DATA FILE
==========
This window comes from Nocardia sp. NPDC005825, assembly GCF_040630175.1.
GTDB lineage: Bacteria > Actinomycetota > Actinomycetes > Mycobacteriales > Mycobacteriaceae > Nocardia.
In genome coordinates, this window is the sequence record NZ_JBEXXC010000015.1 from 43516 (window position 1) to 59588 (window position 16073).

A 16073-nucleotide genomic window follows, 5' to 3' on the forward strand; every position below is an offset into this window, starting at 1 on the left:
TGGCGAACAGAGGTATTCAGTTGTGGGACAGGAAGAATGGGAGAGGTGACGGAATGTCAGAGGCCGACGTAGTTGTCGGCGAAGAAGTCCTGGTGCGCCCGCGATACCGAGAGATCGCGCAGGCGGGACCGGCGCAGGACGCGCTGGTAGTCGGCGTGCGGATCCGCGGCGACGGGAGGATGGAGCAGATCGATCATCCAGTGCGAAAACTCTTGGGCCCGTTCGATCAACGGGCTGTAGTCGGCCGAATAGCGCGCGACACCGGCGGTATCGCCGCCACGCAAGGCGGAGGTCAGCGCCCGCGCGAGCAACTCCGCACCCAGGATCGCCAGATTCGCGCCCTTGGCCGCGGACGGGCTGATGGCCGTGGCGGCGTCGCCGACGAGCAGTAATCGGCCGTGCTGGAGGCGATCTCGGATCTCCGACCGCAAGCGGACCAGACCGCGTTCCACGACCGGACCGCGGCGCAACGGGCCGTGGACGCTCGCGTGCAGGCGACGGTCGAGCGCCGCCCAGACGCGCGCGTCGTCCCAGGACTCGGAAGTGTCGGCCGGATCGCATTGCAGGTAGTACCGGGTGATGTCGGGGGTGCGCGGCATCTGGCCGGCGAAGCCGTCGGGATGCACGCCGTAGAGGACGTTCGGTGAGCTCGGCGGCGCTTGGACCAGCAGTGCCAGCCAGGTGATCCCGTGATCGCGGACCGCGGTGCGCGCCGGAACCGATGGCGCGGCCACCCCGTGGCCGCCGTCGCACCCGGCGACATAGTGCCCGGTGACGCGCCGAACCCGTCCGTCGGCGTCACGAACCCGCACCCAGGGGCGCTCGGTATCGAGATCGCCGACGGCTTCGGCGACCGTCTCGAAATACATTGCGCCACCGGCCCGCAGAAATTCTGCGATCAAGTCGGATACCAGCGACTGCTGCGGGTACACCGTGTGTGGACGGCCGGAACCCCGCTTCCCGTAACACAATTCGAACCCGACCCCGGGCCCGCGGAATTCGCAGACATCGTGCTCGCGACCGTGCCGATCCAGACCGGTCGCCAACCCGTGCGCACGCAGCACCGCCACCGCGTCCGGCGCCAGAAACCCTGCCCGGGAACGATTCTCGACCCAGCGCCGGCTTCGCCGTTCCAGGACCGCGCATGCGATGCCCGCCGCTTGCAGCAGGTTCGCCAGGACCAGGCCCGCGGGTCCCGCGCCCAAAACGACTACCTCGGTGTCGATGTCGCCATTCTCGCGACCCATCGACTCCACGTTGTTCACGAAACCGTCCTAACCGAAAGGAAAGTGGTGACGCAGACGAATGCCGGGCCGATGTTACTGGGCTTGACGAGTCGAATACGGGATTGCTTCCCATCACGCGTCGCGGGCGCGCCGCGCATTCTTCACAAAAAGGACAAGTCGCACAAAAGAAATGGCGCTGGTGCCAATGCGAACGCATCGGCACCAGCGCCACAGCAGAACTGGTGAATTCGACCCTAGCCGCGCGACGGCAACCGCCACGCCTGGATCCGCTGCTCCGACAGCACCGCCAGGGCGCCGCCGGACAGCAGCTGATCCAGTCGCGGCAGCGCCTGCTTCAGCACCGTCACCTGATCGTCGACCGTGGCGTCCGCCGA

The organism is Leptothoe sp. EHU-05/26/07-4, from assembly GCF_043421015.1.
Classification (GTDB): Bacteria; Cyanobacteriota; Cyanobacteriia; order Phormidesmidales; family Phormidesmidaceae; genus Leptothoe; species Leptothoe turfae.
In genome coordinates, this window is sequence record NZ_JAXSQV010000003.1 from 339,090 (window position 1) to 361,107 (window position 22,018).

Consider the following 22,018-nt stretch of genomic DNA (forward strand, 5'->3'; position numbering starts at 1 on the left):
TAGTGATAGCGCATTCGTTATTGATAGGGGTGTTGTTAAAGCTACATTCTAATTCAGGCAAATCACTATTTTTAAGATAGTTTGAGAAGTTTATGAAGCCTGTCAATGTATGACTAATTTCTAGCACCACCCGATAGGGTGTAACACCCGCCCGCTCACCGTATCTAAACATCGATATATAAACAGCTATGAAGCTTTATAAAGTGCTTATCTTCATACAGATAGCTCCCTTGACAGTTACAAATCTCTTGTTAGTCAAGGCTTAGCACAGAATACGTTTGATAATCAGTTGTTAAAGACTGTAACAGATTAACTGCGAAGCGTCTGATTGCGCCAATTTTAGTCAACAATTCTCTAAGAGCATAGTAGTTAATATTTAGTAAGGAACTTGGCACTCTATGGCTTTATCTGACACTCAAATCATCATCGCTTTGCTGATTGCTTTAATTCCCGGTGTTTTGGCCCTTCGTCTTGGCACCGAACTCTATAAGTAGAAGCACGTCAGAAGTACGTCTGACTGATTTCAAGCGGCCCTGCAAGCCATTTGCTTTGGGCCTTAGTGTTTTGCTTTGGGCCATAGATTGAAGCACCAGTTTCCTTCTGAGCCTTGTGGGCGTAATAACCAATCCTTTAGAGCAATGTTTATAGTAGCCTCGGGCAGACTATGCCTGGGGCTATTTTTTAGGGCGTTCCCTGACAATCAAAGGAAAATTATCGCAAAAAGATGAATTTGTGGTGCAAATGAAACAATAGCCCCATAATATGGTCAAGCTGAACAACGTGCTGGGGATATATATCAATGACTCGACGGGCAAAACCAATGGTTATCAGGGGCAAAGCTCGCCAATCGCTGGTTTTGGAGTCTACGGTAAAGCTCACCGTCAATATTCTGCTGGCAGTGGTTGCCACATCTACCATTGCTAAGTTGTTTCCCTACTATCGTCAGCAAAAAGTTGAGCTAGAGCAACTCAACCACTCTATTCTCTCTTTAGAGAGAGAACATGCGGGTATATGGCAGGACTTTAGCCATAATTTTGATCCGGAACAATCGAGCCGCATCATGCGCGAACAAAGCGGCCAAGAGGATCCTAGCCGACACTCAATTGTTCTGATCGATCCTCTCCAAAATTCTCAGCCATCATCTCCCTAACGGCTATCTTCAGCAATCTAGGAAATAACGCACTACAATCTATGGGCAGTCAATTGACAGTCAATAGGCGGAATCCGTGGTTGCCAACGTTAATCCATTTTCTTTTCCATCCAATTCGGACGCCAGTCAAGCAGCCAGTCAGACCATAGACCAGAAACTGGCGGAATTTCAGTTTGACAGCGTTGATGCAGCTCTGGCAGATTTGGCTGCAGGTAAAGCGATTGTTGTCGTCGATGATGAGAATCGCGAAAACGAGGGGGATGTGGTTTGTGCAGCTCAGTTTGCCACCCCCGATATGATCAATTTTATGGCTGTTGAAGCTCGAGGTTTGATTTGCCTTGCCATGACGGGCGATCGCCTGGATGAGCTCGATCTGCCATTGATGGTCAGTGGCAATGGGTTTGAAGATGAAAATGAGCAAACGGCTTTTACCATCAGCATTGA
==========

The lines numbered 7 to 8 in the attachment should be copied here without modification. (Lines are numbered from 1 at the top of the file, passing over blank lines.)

Classification (GTDB): Bacteria; Cyanobacteriota; Cyanobacteriia; order Phormidesmidales; family Phormidesmidaceae; genus Leptothoe; species Leptothoe turfae.
In genome coordinates, this window is sequence record NZ_JAXSQV010000003.1 from 339,090 (window position 1) to 361,107 (window position 22,018).